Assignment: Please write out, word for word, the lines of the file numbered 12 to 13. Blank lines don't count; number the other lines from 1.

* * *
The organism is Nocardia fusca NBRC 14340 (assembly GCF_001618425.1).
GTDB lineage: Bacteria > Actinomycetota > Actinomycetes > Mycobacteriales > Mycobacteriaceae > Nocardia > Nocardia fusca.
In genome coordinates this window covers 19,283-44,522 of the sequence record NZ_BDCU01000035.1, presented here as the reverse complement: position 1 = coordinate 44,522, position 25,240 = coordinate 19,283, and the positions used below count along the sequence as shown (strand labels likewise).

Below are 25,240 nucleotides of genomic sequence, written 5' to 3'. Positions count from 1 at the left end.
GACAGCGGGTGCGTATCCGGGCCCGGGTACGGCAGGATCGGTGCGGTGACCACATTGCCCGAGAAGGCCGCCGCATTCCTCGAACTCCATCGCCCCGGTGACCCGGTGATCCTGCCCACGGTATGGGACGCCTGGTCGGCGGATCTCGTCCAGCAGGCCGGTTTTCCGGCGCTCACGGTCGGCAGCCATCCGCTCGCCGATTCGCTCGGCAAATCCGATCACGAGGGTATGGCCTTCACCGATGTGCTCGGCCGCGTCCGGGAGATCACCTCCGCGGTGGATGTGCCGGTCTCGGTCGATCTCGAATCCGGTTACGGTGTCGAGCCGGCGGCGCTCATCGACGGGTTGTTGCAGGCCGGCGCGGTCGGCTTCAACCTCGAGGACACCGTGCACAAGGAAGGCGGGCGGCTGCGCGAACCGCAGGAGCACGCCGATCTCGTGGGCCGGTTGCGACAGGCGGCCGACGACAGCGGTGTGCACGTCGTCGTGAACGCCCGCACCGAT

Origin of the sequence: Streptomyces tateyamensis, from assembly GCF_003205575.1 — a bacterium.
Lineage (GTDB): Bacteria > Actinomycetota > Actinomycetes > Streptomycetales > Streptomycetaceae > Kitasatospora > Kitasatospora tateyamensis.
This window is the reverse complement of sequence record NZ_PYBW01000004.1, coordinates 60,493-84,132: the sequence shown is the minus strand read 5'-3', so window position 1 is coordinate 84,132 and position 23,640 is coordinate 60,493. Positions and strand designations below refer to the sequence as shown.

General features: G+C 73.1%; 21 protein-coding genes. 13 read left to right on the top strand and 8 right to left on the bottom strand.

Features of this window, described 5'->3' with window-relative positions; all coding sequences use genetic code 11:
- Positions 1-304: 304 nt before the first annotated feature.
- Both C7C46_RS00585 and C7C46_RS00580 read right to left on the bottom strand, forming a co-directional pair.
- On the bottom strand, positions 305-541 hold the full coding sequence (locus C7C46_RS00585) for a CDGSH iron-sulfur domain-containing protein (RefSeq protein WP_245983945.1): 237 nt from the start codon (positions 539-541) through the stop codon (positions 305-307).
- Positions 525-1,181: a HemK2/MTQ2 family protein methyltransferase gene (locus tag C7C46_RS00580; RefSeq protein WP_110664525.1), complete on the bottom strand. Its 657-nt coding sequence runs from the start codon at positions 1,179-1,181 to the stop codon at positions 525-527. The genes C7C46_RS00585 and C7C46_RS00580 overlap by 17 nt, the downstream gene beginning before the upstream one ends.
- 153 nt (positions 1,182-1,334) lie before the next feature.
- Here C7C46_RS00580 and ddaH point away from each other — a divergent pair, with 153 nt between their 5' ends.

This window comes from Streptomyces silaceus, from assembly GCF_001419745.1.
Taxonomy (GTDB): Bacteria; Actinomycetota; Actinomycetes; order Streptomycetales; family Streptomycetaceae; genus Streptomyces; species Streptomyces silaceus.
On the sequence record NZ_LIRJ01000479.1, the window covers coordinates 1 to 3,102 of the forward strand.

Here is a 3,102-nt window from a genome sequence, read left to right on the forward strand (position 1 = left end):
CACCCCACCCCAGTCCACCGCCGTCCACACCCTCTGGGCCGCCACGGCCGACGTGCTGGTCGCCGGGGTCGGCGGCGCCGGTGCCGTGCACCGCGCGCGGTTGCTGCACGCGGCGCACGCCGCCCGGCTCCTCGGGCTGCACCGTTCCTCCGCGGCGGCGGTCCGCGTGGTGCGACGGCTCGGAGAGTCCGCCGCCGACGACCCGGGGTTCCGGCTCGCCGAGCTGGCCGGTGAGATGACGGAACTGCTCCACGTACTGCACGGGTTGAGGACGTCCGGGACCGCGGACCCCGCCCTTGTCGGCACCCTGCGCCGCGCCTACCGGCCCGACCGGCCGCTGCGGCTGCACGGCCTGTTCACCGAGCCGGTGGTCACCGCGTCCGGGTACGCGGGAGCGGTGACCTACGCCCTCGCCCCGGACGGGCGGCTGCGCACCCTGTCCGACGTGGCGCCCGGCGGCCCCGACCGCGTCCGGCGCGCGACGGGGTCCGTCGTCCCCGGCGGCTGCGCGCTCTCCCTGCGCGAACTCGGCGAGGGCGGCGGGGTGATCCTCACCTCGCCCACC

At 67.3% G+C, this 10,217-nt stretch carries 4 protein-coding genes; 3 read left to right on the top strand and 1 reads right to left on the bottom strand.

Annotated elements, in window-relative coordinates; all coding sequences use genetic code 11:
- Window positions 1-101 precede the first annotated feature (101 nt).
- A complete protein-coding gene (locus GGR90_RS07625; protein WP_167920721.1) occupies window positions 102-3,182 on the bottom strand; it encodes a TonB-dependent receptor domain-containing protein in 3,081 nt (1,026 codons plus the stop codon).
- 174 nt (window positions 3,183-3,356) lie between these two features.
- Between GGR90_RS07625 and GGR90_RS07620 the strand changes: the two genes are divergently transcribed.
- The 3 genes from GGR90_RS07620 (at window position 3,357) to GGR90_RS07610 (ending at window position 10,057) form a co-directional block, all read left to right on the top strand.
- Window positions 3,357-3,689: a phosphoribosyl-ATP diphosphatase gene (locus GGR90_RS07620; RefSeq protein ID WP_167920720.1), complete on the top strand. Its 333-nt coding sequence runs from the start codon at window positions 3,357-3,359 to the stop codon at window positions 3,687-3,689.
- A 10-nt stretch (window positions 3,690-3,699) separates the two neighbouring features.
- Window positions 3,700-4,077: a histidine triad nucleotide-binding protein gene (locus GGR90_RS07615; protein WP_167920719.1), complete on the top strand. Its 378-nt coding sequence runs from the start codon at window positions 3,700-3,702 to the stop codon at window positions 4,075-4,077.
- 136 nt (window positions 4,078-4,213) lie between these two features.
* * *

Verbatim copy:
- Both C7C46_RS00585 and C7C46_RS00580 read right to left on the bottom strand, forming a co-directional pair.
- On the bottom strand, positions 305-541 hold the full coding sequence (locus C7C46_RS00585) for a CDGSH iron-sulfur domain-containing protein (RefSeq protein WP_245983945.1): 237 nt from the start codon (positions 539-541) through the stop codon (positions 305-307).